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HISTORY THROUGH ORATORY: AFRICAN-AMERICAN ALLOCUTION, 1927-2002

Throughout its history, Winston-Salem State University has often provided a forum for prominent African-Americans to publicly address contemporary issues, challenge predominant thought, and promote new ideas. Likewise, the institution’s presidents and chancellors have often taken advantage of opportunities to discuss their experiences and present their opinions to the community and their professional peers.

This collection of oratory reflects many of the most pressing issues facing African-Americans at the time. These 15 digitized speech drafts and transcripts address a variety of concerns over a 75 year period, from longer school terms in 1927 to unemployment during the depression and communism in the cold war. A sampling of speeches in the 1950s and 1960s address the challenges and successes of integration and belie the popularity of black power in Winston-Salem during the 1970s. Addresses in the 1980s often note controversy over the role of historically black colleges, current world and political events, and excesses of the “Me Generation.”

Click on the title below to view the speech. Extant programs are also provided for event context and biographical information about the speaker.

North Carolina Negro Teachers Association - President’s Address, Nov. 23, 1927 Former WSTC President Simon G. Atkins discusses the challenges of teaching Negro children. He provides a history of the NCNTA and African-American education, noting the influence of northern missionaries, N.C. Newbold, and N.C. Governor Bickett. Issues facing the association include longer school terms, better salaries, and improved consolidated schools. Program

“The College and the Community” - Radio Program, ca. 1940 WSTC President F.L. Atkins explains why the reasons Negroes attend college are changing. Because employment as teachers can no longer be assured for African-American college graduates, he reminds them of their duty to the community, regardless of their job.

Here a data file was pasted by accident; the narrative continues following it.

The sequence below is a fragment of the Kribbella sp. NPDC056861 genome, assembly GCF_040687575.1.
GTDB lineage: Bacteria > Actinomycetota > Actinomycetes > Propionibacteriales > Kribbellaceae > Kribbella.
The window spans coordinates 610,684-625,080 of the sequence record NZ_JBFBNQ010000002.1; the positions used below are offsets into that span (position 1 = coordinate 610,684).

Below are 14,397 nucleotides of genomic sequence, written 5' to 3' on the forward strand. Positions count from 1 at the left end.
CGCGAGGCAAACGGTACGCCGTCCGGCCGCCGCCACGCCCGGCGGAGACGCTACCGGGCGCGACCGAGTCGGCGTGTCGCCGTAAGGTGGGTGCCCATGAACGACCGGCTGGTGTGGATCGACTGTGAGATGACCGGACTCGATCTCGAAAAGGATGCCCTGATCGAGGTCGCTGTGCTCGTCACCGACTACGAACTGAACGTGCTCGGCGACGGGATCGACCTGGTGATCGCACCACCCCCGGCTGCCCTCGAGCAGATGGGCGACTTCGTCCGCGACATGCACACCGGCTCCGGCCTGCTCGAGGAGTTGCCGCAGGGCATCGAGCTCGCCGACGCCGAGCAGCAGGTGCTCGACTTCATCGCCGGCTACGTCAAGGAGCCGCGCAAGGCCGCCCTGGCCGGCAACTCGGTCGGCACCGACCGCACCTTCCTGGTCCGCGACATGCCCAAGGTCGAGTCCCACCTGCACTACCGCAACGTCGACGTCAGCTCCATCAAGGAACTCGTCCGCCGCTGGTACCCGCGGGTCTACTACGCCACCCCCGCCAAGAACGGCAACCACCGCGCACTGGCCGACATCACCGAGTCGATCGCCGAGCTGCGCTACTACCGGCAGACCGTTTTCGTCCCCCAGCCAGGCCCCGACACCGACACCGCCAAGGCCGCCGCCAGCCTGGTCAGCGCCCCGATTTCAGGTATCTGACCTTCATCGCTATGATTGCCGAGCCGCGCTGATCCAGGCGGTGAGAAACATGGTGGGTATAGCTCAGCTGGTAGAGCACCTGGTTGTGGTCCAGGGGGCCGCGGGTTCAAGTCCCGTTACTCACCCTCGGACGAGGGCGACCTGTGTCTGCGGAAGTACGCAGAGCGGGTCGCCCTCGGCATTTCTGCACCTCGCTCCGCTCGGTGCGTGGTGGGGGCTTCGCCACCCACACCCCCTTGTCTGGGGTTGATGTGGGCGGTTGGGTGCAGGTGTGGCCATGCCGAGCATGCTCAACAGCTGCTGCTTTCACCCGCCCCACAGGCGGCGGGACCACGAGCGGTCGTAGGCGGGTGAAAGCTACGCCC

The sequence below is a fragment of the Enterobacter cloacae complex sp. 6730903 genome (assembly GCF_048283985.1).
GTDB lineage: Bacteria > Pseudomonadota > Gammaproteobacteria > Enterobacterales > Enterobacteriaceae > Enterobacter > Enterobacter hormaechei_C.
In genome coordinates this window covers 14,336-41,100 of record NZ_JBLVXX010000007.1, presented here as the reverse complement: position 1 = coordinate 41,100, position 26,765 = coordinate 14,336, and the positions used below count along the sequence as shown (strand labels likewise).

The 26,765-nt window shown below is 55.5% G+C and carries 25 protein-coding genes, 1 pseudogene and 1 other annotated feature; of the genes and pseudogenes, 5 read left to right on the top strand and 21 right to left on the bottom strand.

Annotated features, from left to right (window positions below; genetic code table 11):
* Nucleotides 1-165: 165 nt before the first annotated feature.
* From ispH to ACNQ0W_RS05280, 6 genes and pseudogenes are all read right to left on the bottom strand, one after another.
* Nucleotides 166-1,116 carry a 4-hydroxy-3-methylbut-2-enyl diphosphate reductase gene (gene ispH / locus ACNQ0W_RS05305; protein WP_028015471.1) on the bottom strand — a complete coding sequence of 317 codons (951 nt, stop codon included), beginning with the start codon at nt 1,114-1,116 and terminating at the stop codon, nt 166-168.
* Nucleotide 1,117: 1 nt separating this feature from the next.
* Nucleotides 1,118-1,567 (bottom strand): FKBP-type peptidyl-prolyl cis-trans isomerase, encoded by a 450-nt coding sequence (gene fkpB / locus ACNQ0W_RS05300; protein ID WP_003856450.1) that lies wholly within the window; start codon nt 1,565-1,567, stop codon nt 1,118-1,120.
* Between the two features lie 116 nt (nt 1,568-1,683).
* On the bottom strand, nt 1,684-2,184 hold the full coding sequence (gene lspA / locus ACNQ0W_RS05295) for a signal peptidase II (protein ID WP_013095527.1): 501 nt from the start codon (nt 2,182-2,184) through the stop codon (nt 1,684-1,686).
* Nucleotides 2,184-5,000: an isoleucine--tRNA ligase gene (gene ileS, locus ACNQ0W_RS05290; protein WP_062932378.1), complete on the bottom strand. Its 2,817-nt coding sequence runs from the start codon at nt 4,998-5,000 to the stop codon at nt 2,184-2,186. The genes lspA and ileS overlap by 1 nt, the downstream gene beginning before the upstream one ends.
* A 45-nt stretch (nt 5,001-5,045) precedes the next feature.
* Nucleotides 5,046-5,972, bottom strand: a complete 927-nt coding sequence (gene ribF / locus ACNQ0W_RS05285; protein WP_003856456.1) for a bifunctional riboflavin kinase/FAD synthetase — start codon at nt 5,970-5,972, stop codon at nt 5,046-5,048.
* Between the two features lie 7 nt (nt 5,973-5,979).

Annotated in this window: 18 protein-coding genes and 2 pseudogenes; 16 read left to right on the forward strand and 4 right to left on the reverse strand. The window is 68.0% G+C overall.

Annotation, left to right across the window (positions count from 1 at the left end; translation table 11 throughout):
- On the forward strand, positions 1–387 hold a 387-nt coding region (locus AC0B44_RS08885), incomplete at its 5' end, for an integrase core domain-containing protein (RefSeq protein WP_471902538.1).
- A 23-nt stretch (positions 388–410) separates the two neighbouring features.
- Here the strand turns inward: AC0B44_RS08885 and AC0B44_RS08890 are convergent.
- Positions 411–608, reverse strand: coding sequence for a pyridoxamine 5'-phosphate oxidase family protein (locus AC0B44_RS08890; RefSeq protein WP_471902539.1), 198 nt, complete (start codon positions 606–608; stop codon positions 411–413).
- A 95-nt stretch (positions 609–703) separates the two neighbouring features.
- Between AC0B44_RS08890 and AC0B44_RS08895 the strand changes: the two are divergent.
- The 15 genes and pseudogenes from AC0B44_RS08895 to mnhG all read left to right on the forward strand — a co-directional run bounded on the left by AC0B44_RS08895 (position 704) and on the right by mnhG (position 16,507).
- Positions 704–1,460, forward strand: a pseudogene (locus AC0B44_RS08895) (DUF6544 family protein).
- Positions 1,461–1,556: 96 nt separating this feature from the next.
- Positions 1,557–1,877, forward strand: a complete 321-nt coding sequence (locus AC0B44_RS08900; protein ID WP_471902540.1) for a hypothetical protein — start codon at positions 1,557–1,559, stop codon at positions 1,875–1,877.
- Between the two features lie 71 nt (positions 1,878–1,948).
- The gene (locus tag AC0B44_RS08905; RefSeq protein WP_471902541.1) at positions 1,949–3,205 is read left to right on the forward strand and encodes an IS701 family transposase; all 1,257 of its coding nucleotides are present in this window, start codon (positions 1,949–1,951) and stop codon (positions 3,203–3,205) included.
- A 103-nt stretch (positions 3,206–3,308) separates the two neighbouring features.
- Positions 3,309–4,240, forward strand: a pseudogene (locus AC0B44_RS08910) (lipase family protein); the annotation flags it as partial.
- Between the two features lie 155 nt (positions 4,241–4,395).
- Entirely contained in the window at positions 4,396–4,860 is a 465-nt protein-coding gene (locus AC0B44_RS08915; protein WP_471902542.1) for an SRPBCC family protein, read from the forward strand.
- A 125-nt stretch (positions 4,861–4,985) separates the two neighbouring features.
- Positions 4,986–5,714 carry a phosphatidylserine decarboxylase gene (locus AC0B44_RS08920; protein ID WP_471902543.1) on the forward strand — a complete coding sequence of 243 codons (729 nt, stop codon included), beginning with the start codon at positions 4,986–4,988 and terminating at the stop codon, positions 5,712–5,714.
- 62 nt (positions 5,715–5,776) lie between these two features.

Remarks at Dedication of Carver Crest School (Winston-Salem, NC) - May 13, 1952 F. L. Atkins provides a brief history of “Negro Schools” in Winston-Salem, praising the school board for improvements and the new Carver Crest High School. He dedicates most of the speech to denouncing persisting inequalities in “separate but equal” educational facilities, employment opportunities, and bus/train terminals for African Americans. Program

“Progress of a College and Expansion of its Business Office” - Address to meeting of college business officers at WSSU, ca. 1957 F.L. Atkins uses examples from twentieth century history to promote statesmanship in education. His discusses the challenge of enrollment growth, which requires additional facilities and finances, and discusses the measurement of progress at colleges.

“The Peril of Communism” - Wake Forest University Chapel Talk, March 21, 1957 F.L. Atkins provides a brief history of Russia and its revolution before addressing theevils of communism, including its denial of individual freedoms and promotion of hate and “Medieval concepts.”

Summer School Commencement Address - Livingston College, Aug. 1, 1958 F. L Atkins compares Abraham Lincoln’s Emancipation Proclamation with the U.S. Supreme Court’s 1954 Brown v. Board of Education of Topeka decision. Atkins explains how the landmark case helped to erase the concept of a “ Negro School.” Program